Since around the winter holidays, Mikka, Shaun, and I have been brainstorming ideas for what will be become—at some point during the 2013-14 academic year—the Maker Lab’s zine. We started out with some very general questions: what is it we want the zine to do? How will it be different from the website? Will it perform complementary or qualitatively different work? Who’s going to read it? How and where should we distribute it? How do we make it meaningful and relevant? In short, why publish? (See Mikka’s last post for better articulations of these inquiries and others.) We could call this the research (and research question) phase of our collaboration, during which we came across an example of a particularly effective—and fascinating—approach to zine-making that has since more or less guided us in thinking about the possibilities of the Maker Lab zine: The Whole Earth Catalog.
Like The Whole Earth, we want the Maker zine to be tools-driven, empowering readers by providing something like a how-to for DH and/or physical computing-related tools and methods. Like The Whole Earth, our zine would be about doing and making—only instead of offering information on, say, beekeeping or building windmills (basically a guide to living off-the-grid), we would teach readers how to interact with technologies in creative, empowering ways: a user’s guide to making. (In this, I guess the project more closely resembles Garnet Hertz’s work with circuit bending and critical making.)
To start with, we’re co-authoring a pilot issue on contact microphones: how to build them, where to find the things you need to make them, what you can do with them, etc. For a number of reasons, the contact mic makes for a good first-issue tool: the components are cheap, the processes are relatively simple, and they can be put to a variety of uses. Conveniently as well, we have a few people in the lab with research interests in sound history and production (for example, see Shaun’s work with DIY and the Croc Cafe or Jentery’s dissertation and book project on the cultural history of magnetic tape).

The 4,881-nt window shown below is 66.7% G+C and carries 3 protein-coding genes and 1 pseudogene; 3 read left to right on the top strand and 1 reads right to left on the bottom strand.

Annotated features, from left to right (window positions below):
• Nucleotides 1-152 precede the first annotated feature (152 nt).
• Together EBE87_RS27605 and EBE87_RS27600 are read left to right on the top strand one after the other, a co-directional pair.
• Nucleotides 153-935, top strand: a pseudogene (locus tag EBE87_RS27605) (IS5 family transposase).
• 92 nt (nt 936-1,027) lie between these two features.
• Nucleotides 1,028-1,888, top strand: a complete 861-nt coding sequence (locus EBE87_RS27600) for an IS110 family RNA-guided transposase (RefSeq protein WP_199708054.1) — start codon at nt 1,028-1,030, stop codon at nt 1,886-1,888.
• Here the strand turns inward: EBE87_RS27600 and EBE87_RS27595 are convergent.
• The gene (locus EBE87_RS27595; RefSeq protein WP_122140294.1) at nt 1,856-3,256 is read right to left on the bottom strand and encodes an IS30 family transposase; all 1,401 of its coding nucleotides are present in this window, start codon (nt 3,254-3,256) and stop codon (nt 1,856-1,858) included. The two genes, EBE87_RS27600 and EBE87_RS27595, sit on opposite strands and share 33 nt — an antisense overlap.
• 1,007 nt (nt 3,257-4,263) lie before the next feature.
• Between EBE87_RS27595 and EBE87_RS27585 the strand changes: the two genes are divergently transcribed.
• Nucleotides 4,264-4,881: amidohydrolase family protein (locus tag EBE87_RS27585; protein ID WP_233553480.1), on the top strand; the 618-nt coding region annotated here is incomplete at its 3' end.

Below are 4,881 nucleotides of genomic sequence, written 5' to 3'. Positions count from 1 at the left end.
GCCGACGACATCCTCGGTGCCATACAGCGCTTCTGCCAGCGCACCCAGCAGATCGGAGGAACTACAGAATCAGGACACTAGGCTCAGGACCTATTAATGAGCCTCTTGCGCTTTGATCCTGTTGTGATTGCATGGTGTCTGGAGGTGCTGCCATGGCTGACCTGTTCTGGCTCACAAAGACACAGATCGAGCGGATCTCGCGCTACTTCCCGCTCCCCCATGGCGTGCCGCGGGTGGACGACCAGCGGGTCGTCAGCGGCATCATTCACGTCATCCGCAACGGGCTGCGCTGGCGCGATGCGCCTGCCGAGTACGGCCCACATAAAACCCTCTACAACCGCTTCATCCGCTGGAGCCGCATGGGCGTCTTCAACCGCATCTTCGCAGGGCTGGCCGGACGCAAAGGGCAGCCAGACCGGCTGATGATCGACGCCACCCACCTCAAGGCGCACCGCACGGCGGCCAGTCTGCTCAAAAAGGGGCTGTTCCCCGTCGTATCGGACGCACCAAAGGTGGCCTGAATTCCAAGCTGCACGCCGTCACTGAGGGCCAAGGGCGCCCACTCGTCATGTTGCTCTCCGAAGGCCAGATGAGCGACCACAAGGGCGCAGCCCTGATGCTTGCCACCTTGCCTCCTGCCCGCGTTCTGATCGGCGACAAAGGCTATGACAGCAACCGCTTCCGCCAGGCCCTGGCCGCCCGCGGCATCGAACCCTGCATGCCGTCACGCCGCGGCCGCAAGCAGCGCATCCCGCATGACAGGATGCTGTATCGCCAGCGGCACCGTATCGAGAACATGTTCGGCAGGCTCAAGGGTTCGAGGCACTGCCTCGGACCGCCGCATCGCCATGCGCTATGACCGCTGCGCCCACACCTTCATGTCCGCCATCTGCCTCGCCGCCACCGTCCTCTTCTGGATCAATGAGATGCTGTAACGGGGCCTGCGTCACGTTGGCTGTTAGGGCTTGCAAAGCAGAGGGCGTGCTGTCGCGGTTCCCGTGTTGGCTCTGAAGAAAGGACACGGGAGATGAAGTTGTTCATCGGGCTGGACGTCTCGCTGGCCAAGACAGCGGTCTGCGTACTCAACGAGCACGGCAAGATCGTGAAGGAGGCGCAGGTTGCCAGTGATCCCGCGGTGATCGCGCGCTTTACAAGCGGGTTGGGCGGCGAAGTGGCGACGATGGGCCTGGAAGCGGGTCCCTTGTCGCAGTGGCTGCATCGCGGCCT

Most importantly, we want to use the zine to facilitate conversation; we want to find out what readers do with these tools; we want to build a community of makers and innovative users. And for now, it starts with making mics.
Post by Arthur Hain, attached to the Makerspace project, with the fabrication and physical computing tags. Featured images for this post care of Google Images, at images.google.ca; and JrF, at hydrophones.blogspot.com.